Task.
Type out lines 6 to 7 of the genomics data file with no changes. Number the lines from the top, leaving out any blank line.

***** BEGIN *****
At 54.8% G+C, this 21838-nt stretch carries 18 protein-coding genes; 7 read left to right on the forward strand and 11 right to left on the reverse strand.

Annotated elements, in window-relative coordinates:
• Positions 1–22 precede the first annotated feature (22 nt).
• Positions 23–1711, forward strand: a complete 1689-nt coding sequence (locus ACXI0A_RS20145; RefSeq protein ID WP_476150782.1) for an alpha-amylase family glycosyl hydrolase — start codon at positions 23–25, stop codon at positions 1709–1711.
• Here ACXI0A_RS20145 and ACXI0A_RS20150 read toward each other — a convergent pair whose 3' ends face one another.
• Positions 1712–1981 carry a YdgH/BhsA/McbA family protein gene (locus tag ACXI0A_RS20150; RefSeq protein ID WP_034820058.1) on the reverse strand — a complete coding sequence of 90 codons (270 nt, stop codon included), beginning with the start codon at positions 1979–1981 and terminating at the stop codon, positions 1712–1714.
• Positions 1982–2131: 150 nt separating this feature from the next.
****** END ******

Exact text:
• Positions 1712–1981 carry a YdgH/BhsA/McbA family protein gene (locus tag ACXI0A_RS20150; RefSeq protein ID WP_034820058.1) on the reverse strand — a complete coding sequence of 90 codons (270 nt, stop codon included), beginning with the start codon at positions 1979–1981 and terminating at the stop codon, positions 1712–1714.
• Positions 1982–2131: 150 nt separating this feature from the next.